As seen in previous episodes, a new parallel world is arising in the Metaverse, where users have created avatars, original content in the form of NFTs, or even marketplaces to sell and purchase virtual products.
As a consequence, many Intellectual Property Rights (IPRs) are involved, from trade marks to patents or copyright, and disputes involving those rights are starting to take place. Therefore, the need of having efficient protection and enforcement mechanisms in the Metaverse as the ones foreseen in the current legal system is more important than ever, as IP rights owners are facing new challenges.
Moreover, as the Metaverse does not belong to a concrete jurisdiction and as it is difficult to identify the real identity of the infringer, as the blockchain grants privacy, the enforcement of rights presents a higher complexity.
As mentioned above, right holders are more and more aware of the importance of adopting preventive measures to protect their IP rights in the Metaverse. Notwithstanding, in case of infringement it is possible to resort to enforcement measures.
The recent infringement cases amongst Metaverse users have shown that these are (for the time being) mainly related to NFTs infringing registered trade marks or copyright. For instance, the MetaBirkins case, in which the artist Rothschild was sued by Hermès for creating and commercialising in the Metaverse around 100 NFTs extremely similar to the notorious “Birkin” bag. The lawsuit was filed before the U.S. District Court for the Southern District of New York, which upheld the claim, and rejected Rothschild’s claims to dismiss the action. The decision has not been issued yet, but the outcome will probably be considered as a landmark decision in the field of trade mark infringement in the Metaverse.
On this occasion, the lawsuit was filed before a national Court as a normal claim. Since the alleged infringer was a natural person who had identified himself, it did not pose problems of anonymity.
In this sense, it seems that as far as the person is identifiable and there is an IPR infringement situation, right holders can resort to national courts to enforce their rights.
However, the issue becomes more blurred with regard to disputes against Metaverse platforms. In this sense, there are still unresolved questions as regards the enforcement of IP rights.
First, the responsibility of platform owners to deal with the enforcement measures is not yet clarified. Will they have to implement enforcement mechanisms, to resolve IP disputes at a non-judicial level?
Then, which territory or jurisdiction is competent to examine those infringement claims that could take place in the metaverse?
In the event that an avatar will be liable of infringing another user’s IP rights, will the platform owners have some responsibility to identify the avatars, if required?
Currently there are no obvious answers to these questions, which will have to be answered as the metaverse evolves.
As we have seen in the course of the 4 previous publications on this topic, trade marks, copyright and patents have experienced an exponential growth in the past months within the Metaverse. On the one hand the growth of the latter has been an opportunity for companies to expand their commercial interests to these virtual platforms like Roblox or StockX, thus an opportunity to engage new customers.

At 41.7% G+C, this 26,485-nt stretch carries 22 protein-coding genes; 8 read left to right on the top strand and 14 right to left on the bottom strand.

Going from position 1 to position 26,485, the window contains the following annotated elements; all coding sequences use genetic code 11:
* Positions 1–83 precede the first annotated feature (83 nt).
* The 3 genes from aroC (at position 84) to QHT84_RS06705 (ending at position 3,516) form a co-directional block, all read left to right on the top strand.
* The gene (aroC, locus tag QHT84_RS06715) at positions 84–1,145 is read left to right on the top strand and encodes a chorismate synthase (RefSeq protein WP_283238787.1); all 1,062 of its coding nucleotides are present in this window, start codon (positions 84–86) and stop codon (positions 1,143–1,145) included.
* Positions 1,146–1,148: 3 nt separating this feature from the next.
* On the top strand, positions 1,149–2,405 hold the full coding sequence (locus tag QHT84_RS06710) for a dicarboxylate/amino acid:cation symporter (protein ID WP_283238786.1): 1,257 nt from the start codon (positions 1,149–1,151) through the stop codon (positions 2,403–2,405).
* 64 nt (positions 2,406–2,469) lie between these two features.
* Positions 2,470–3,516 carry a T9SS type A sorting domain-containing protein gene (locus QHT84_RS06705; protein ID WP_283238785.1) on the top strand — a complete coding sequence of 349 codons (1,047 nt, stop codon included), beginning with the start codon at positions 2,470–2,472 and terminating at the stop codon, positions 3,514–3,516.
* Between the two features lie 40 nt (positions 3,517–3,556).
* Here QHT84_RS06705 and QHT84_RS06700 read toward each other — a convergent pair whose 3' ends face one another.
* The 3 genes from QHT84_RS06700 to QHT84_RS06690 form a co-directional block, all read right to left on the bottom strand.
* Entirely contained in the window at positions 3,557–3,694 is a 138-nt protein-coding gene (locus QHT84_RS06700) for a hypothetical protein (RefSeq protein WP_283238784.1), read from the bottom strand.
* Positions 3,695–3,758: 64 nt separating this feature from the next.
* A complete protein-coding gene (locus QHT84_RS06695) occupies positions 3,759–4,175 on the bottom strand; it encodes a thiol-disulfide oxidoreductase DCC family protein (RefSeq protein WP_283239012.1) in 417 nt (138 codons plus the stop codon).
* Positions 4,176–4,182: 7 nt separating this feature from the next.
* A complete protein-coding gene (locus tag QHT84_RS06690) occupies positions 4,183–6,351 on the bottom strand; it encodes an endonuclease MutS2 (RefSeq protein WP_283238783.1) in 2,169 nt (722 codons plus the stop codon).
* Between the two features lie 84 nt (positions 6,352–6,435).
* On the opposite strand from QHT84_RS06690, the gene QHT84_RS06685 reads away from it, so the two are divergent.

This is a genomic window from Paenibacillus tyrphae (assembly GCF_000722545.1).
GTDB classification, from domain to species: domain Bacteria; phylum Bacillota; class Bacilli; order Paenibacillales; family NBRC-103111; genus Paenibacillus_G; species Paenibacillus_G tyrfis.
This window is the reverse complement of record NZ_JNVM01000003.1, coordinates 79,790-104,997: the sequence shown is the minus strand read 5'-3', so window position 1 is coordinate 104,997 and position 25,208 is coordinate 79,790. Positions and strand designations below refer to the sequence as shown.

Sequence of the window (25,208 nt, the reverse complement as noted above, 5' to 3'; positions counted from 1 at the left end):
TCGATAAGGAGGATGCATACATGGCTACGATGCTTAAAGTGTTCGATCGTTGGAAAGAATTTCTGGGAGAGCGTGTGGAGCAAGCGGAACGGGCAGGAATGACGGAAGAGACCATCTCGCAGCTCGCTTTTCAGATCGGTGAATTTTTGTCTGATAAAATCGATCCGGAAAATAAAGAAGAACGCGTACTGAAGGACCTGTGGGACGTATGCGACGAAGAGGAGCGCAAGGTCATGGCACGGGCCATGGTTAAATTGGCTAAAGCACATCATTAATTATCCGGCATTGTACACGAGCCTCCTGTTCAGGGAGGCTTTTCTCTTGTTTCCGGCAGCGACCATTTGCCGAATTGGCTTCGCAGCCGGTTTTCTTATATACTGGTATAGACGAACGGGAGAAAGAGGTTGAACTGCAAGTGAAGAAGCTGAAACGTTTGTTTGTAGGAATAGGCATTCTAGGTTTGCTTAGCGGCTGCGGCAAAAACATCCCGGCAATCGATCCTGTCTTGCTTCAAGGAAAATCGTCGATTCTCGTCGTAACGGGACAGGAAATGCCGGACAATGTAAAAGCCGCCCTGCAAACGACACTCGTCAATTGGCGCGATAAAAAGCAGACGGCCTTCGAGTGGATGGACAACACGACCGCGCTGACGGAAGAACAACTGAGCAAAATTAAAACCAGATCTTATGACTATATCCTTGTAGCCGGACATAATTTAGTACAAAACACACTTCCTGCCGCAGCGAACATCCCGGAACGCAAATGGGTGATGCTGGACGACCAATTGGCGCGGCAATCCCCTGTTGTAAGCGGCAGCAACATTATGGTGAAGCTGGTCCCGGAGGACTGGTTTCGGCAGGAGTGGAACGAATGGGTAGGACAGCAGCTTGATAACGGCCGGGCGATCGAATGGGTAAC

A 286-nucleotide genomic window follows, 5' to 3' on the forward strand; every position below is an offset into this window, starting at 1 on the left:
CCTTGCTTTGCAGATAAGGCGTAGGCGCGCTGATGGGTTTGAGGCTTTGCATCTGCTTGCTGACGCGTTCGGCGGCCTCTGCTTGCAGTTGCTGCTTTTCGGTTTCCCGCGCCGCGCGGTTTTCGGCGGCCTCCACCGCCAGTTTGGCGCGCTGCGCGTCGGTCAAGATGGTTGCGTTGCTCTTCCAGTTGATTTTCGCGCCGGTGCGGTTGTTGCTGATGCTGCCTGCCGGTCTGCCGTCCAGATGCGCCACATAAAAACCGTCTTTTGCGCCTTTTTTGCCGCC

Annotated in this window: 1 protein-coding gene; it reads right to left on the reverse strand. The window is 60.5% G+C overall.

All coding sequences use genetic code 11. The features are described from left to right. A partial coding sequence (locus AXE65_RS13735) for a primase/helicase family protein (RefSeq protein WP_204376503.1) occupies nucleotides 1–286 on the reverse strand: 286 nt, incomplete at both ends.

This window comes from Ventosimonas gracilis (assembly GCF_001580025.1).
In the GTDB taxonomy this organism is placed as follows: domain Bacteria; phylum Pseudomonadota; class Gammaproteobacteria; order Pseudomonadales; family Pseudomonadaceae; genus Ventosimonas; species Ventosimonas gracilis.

On the other hand, others are demanding to adapt the existing regulations to this new reality and to create new legal provisions for the Metaverse, in order to grant users a better protection.
For the time being, it would be advisable that IP right holders keep their portfolios updated to match their activities in the digital world.
In terms of trade marks, a good strategy can be to file new applications, designating classes for virtual goods and services for products that are going to be commercialised in the Metaverse. Indeed, monitoring closely third parties’ activities in this digital world is an efficient method to detect possible infringements.
As regards copyright, it is important to protect both the software that runs the Metaverse, but also the new works created within the Metaverse. As in the case of trade marks, it is always advisable to monitor efficiently in order to stop possible infringers from introducing works generated outside the Metaverse – i.e. from the real world, like a painting or pictures-, and sharing them in the Metaverse without the authorisation from the copyright holder (or without benefiting from a copyright exception).
In the patent field, apart from securing new inventions created for the Metaverse, the question of whether an invention created in the Metaverse by an avatar could be protected in the real world, meaning that if it possible to recognise an avatar as the author of the work, is still unresolved.
At the moment, institutions like the EUIPO are already updating their practice to this new phenomenon, as they have experienced an increasing trend of requests involving new features.
The EUIPO is updating the Trade Marks and Design Guidelines, in order to clarify the approach of the Office as regards the classification of terms like “virtual goods” or “non-fungible tokens”.
As regards “virtual goods”, they belong to Class 9 of the Nice Classification, even though the applicant has to be specific on the concrete virtual good (for example virtual clothing).
From its side, the new edition of the Nice Classification will include in Class 9 NFTs, as downloadable digital files authenticated by non-fungible tokens.
This has been the last article of the Metaverse series, which hopefully has been interesting and have shed some light on this new and exciting topic.
We will be back in September with more IP news!
Picture by Efe Kurnaz on Unsplash
- Publication date
- 29 July 2022
- European Innovation Council and SMEs Executive Agency